Representative Ron De Santis of Florida recently accused the United Nations of anti-Israel bias alleging a high number of resolutions condemning Israel human rights abuses. Citing UN Watch, a non-governmental organization established for the thinly veiled purpose of monitoring and condemning the UN’s concern with Palestinian rights, he lamented, “I don’t know really know what they do other than attack Israel.” In his comment, De Santis claimed that in 2016, "they [the UN] did 24 resolutions and 20 of them were against Israel.” He neglected to mentioned that that UN Watch statistic referred to the last two months of 2016 and that between the Security Council and Generally Assembly the UN passed several hundred resolutions that year and not just 24.
But statistical manipulation aside, there is a more qualitative issue at stake. De Santis claims that the allegedly excessive attention to Palestinian rights indicates anti-Israel bias. Alternatively, we can better understand it as concern regarding the international community’s failure to resolve the Question of Palestine, which the League of Nations and the United Nations together engendered. In fact, during the UN vote denouncing President Trump’s announcement to move the US Embassy to Jerusalem, De Santis introduced the Recognition of Jerusalem as the Capital of the State of Israel Act. He explained, “Instead of addressing ongoing international conflicts and working to uphold human rights, the United Nations is holding an emergency session in order to indulge its pathological anti-Israel bias.” De Santis is not unique, and in fact symptomatic of a trope in justifying Israeli policies and US support for those policies. Below I address the tactic of attempting to vilify, and incapacitate, the UN’s Palestine advocacy by placing its voting pattern in some historical context. I initially shared these comments with a journalist trying to “fact check” De Santis’s claims, and have since expanded upon them.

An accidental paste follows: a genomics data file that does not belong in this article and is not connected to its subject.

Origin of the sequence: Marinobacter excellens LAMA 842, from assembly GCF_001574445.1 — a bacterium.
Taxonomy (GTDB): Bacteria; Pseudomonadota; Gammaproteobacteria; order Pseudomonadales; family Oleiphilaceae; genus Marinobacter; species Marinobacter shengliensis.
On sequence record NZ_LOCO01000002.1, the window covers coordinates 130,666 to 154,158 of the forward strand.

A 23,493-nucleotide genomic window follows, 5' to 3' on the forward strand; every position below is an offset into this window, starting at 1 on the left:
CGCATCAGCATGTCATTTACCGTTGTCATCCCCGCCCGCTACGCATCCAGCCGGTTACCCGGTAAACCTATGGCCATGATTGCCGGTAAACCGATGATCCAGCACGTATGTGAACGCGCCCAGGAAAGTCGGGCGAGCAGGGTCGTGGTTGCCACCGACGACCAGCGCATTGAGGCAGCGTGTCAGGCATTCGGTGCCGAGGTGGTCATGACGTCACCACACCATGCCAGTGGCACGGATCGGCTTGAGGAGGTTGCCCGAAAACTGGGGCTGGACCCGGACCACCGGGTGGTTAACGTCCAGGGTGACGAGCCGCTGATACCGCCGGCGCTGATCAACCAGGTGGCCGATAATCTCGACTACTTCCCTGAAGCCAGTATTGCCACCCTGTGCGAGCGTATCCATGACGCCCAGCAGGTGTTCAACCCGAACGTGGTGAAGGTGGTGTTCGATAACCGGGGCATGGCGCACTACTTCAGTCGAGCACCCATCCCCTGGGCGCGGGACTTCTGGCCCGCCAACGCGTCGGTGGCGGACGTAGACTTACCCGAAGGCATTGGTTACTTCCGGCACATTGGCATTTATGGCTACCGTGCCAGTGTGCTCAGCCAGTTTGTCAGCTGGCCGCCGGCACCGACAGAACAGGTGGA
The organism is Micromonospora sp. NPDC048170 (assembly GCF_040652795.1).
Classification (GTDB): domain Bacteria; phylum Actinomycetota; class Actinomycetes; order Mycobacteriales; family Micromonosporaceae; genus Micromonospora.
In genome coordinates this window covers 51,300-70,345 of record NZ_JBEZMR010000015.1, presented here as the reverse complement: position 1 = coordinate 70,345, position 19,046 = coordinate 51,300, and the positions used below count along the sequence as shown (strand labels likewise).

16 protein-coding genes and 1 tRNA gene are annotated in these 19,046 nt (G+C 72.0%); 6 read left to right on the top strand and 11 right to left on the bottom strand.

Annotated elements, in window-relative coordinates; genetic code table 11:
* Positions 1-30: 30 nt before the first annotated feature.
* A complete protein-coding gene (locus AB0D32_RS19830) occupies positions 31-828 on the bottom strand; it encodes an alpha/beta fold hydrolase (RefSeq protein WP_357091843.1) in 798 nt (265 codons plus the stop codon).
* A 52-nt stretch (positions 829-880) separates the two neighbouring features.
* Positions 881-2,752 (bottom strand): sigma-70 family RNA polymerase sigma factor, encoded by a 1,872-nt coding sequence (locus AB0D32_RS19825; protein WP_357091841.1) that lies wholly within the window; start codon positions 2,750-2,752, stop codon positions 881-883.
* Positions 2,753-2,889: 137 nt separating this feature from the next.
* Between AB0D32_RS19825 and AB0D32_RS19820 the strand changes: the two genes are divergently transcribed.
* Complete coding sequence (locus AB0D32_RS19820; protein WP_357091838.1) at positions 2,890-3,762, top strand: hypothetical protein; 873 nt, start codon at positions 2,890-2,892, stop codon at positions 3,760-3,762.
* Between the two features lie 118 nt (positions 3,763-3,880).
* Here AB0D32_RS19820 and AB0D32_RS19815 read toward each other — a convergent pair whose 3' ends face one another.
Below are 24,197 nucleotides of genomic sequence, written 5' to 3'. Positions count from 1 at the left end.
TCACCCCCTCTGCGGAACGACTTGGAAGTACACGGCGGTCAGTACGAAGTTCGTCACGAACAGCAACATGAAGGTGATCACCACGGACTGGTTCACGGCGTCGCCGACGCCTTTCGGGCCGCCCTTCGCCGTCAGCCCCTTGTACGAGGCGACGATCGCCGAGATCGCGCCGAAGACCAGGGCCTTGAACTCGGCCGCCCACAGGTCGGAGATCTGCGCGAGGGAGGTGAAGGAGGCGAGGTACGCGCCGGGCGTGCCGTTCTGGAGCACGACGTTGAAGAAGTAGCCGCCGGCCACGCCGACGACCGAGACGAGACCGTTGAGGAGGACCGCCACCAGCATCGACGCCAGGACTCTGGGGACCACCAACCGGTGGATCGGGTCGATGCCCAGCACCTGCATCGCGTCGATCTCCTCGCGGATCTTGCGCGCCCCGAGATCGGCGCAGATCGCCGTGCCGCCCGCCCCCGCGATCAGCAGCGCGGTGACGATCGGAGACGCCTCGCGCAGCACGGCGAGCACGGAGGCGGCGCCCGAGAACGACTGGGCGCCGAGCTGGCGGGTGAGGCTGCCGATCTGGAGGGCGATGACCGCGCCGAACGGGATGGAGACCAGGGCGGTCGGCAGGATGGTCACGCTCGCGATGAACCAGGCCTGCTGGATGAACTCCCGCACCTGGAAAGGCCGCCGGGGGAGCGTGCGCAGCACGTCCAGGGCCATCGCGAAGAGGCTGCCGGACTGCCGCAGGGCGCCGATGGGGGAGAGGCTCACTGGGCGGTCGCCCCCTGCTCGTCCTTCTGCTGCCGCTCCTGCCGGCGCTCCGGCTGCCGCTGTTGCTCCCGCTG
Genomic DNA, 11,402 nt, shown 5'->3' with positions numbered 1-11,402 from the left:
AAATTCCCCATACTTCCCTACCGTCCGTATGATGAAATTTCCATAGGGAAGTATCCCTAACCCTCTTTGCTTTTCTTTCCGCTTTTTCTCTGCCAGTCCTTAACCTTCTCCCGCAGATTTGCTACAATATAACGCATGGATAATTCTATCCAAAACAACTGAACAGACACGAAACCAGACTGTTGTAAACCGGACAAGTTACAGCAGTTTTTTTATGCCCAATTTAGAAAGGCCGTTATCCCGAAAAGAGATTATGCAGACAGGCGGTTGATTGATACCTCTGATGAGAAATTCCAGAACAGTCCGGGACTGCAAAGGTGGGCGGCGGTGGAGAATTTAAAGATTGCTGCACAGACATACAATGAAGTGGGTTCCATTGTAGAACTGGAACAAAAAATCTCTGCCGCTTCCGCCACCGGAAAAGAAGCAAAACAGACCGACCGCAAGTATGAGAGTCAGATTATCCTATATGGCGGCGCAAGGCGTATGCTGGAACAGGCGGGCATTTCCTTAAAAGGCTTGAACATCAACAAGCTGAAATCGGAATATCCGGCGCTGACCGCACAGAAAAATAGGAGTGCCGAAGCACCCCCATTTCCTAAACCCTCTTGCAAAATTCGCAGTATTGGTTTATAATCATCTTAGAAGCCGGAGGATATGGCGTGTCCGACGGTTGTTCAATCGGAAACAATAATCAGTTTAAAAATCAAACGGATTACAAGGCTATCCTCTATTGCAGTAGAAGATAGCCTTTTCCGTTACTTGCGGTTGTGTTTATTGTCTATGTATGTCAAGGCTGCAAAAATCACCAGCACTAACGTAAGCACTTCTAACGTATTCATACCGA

The theme that the UN singles out Israel has been a recurring one that pro-Israel organizations have propagated for some time in order to delegitimize the UN as a biased institution and therefore deflect attention from its systematic human rights abuses. Notably, the South African Apartheid regime exacted a very similar strategy throughout the 1960s and 1970s when the UN highlighted its discriminatory regime and denial of self-determination to South West Africa (Namibia) and South Africa. These tactics are not new.
That the UN pays disproportionate attention to the Question of Palestine is true - but this is not indicative of bias. Rather it reflects the fact that of all cases of colonialism that have occupied the attention of the League of Nations since 1920 and the UN since its establishment in 1945, Palestine is the single outstanding case to actually not achieve its self-determination. After the First World War- the majority of the 193 states that exist today were under imperial domination. By 1960, only 55 states had achieved independence. The UN established specialized committees to address colonialism and self-determination including one on Namibia, one on Apartheid, and one on Palestine. Namibia achieved independence in 1991 and South Africa ended its apartheid regime in 1994 as well - Nelson Mandela, tried for terrorism and sentenced to life in prison, was released in 1990. Notably, the US was a primary impediment to independence in both those cases in the Security Council as it remains an impediment to Palestinian independence today. So for the UN, the inability to achieve Palestinian independence -largely due to US obstructionism- is a sore an outstanding cause for the majority of the world, or the global south nations that were former colonies of Europe. The only way to stand by a statement that the UN is biased against Israel is to occlude this history and elide the fact that Israel is a colonial power that today singles itself out by its insistence that it remains above the law and an exception to the norm of decolonization and independence.